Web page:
“The overall goal of the work was to see load coming from different parts of the globe [and] spread it out to different datacenters to achieve objectives like minimizing carbon emissions or having the lowest electricity costs,” saysDonal O’Mahony, a computer science professor at Trinity.

For the simulation, the scientists modeled a scenario inspired by Amazon’sElastic Compute Cloud (EC2) datacenter setup that incorporated three key variables—carbon emissions, cost of electricity, and the time needed for computation and data transfer on a network. Amazon EC2 has datacenters in Ireland and the U.S. states of Virginia and California, so the experimental model placed datacenters there too, and it used queries from 34 sources in different parts of Europe, Canada, and the United States as tests.

Cloud Computing and Carbon Dioxide illustration 
Source: “Stratus: Load Balancing the Cloud for Carbon Emissions Control,” by Joseph Doyle et al., accepted for publication in IEEE Transactions on Cloud Computing

Cloud Computing and Carbon Dioxide:Algorithms route requests from different sites [circles] to datacenters [yellow squares] by balancing round-trip travel time and the datacenter’s carbon footprint.

The researchers then used the Stratus algorithms to optimize the workings of the network for any of the three variables. With the algorithms they were able to reduce the EC2 cloud’s emissions by 21 percent over a common commercial scheme for balancing computing loads. The key to the reduction, scientists found, was in routing requests to the Irish datacenter more than to those in California or Virginia. Ireland also tended to have faster-than-average service request times, so even when Stratus was tuned to reduce carbon, it shaved 38 milliseconds off the average time taken to request and receive a response from the datacenters.

The researchers stress that the results have more value in representing trends than in predicting real-world numbers for quantities like carbon savings. Some of the key inputs were necessarily inexact. As an example, for some geographic locations, such as Ireland, it was easy to find real-time carbon intensity data or real-time electricity pricing data, but in other areas, including the United States, only seasonal or annual averages were available. “If we had the real-time data for California and Virginia, the simulations might look quite different,” says Joseph Doyle, a networks researcher at Trinity who worked with O’Mahony and IBM’s Robert Shroten on Stratus.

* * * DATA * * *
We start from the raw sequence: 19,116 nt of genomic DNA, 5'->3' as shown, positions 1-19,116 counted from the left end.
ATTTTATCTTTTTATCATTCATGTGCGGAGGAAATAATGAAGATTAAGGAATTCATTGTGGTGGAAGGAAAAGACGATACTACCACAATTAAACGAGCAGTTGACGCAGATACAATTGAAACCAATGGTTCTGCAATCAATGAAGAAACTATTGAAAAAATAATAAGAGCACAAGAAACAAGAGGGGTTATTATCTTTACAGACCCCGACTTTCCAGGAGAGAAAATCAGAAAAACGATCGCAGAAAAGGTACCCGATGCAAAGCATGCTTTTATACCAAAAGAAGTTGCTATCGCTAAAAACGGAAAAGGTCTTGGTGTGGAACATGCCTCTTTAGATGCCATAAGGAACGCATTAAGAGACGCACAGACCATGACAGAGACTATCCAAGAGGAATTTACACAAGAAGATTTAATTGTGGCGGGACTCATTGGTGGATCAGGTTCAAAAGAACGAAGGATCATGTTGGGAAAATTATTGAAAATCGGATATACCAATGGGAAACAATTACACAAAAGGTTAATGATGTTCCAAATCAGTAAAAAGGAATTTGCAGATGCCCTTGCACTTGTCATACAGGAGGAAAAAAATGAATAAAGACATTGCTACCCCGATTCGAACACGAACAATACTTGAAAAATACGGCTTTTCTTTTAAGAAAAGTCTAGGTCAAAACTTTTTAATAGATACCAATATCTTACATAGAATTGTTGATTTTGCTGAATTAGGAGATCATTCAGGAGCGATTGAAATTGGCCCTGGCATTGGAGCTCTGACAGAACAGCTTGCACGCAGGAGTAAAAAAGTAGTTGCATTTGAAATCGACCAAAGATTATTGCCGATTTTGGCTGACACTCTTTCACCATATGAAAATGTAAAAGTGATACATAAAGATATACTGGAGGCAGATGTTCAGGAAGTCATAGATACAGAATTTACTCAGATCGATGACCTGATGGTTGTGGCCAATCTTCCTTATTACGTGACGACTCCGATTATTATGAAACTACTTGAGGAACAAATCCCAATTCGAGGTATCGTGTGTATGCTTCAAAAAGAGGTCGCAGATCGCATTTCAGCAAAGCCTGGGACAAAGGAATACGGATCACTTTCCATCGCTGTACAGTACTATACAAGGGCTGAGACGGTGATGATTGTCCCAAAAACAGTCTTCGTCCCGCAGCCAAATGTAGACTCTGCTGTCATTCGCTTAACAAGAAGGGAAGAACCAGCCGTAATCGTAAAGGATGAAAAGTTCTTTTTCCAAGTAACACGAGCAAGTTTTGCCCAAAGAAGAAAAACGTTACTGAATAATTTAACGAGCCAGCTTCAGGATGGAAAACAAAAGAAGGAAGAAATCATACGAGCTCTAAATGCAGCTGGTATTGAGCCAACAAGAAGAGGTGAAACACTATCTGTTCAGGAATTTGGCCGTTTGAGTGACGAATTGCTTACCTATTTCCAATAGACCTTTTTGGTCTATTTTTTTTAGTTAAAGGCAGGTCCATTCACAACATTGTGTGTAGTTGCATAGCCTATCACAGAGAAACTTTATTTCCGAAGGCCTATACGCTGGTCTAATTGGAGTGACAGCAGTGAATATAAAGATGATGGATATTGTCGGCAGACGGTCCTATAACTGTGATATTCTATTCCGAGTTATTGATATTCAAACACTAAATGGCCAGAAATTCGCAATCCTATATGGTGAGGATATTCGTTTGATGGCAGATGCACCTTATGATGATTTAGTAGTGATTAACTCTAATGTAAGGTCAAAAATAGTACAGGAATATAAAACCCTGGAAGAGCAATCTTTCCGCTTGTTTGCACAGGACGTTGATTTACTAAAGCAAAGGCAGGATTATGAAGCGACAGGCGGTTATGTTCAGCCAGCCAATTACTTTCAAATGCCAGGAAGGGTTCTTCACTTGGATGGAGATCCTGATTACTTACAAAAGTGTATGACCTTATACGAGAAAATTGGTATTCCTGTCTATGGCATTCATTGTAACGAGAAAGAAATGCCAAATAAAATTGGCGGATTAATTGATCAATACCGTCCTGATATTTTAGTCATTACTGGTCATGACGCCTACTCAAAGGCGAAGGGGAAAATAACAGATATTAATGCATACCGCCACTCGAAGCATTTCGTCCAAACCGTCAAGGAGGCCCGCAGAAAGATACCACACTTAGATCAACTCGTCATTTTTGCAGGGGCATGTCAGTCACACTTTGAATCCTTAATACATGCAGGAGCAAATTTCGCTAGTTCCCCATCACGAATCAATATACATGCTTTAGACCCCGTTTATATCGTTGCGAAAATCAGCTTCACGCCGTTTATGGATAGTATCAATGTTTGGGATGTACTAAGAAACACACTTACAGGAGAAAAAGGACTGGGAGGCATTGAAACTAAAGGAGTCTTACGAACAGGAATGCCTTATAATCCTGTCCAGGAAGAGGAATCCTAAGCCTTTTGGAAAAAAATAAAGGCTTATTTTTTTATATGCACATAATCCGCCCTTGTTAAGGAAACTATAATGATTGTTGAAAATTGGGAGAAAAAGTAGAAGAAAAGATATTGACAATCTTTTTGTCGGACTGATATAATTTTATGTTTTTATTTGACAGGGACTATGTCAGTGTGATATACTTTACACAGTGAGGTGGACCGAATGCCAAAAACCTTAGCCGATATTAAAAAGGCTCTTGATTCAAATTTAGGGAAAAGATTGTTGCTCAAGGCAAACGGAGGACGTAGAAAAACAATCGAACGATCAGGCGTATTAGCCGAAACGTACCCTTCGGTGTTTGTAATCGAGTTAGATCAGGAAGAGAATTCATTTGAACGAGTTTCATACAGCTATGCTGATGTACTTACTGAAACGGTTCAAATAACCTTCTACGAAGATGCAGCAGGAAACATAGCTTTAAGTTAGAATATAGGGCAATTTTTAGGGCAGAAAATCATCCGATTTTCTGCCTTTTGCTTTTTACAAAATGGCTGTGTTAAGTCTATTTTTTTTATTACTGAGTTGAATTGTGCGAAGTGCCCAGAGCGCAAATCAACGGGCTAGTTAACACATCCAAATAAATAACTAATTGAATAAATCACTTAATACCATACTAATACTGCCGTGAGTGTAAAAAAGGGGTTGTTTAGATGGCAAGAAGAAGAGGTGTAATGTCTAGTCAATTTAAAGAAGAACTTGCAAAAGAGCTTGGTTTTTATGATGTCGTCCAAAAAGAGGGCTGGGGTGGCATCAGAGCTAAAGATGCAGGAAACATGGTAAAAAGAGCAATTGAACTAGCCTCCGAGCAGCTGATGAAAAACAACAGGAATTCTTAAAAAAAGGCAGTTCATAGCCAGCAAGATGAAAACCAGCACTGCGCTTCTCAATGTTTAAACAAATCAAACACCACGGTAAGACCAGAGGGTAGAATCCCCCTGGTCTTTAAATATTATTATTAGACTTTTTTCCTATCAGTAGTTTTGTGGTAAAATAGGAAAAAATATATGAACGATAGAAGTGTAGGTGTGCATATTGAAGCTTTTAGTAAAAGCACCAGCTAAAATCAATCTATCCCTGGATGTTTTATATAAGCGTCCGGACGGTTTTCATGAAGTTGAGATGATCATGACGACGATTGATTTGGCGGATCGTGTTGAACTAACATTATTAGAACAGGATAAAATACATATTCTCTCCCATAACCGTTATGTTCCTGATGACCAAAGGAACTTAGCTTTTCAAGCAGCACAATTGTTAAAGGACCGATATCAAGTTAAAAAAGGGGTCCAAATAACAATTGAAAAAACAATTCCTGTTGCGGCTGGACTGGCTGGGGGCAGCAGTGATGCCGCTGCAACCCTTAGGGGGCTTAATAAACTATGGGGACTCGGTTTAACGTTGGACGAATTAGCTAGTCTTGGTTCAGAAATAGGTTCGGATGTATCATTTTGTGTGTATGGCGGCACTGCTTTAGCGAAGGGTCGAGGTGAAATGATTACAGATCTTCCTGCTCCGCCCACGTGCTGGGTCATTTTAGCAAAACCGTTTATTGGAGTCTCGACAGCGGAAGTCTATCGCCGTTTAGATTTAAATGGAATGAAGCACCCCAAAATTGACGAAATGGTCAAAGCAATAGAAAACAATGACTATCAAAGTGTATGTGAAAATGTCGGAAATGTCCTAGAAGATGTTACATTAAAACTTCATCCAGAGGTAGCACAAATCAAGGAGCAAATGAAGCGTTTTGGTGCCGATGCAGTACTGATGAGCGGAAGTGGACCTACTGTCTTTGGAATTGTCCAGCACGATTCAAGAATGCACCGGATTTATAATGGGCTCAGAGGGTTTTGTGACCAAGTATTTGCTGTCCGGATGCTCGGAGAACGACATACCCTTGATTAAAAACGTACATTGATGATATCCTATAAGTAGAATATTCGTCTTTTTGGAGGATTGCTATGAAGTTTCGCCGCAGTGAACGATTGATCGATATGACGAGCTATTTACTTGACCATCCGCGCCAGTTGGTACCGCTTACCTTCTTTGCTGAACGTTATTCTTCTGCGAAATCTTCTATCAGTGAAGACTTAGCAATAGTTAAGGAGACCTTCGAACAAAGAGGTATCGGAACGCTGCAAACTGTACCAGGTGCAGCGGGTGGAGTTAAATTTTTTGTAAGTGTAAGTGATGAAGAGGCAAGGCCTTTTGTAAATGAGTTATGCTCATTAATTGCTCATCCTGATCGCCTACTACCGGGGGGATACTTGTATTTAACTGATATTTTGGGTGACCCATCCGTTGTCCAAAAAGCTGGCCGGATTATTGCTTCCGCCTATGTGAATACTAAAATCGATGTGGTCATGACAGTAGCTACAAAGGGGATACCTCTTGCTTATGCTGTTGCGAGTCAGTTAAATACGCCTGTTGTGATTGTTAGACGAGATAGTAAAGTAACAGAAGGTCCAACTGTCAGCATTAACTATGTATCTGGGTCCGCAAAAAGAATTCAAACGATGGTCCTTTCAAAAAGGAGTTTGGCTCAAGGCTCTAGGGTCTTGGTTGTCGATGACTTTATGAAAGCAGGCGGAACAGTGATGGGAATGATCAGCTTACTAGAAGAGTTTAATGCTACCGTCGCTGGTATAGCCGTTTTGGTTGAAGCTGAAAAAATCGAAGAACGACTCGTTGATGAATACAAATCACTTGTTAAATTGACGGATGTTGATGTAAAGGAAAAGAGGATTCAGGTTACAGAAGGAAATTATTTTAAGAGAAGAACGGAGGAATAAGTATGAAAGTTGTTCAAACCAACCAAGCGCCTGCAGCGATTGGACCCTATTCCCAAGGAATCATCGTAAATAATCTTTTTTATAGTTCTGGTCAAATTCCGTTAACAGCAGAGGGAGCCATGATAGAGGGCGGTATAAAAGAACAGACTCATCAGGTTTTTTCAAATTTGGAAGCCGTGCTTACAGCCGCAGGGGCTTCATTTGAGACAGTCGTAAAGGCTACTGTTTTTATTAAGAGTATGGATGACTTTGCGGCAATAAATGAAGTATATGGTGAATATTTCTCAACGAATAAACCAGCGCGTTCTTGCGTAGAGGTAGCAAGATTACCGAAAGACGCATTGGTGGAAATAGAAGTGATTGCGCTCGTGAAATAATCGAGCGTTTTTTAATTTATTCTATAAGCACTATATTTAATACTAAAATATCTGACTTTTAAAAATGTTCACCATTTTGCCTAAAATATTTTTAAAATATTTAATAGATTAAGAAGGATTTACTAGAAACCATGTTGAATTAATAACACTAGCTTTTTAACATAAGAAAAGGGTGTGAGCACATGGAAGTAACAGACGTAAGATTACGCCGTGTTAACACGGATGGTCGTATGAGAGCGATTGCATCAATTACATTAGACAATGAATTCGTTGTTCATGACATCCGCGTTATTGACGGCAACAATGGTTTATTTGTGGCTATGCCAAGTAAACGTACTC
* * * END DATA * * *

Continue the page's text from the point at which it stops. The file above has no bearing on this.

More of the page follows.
Christopher Stewart, who researches sustainable cloud computing at Ohio State University, says that although Stratus and other recent work have made significant progress toward modeling effective load balancing, data storage is another important factor [PDF] to consider. In order to handle requests, you have to have data stored on-site, he says. “With data growing rapidly, storage capacity is a major concern now, too, and that may limit your flexibility in terms of being able to route requests from one datacenter to another.”

The researchers hope that the easier it is to achieve load balancing and optimization in cloud computing, the more it will be implemented by environmentally conscious companies, or those just looking to save money. “A company like Twitter might have lots of options in how it decides that all the Twitter traffic is going to get served around the world,” O’Mahony says. “If they decided that greenness was one of the things that was most important to them, they could structure their load balancing accordingly. Or if getting it done as cheaply as possible was important, they could structure it that way. Or they could do anything in the middle.”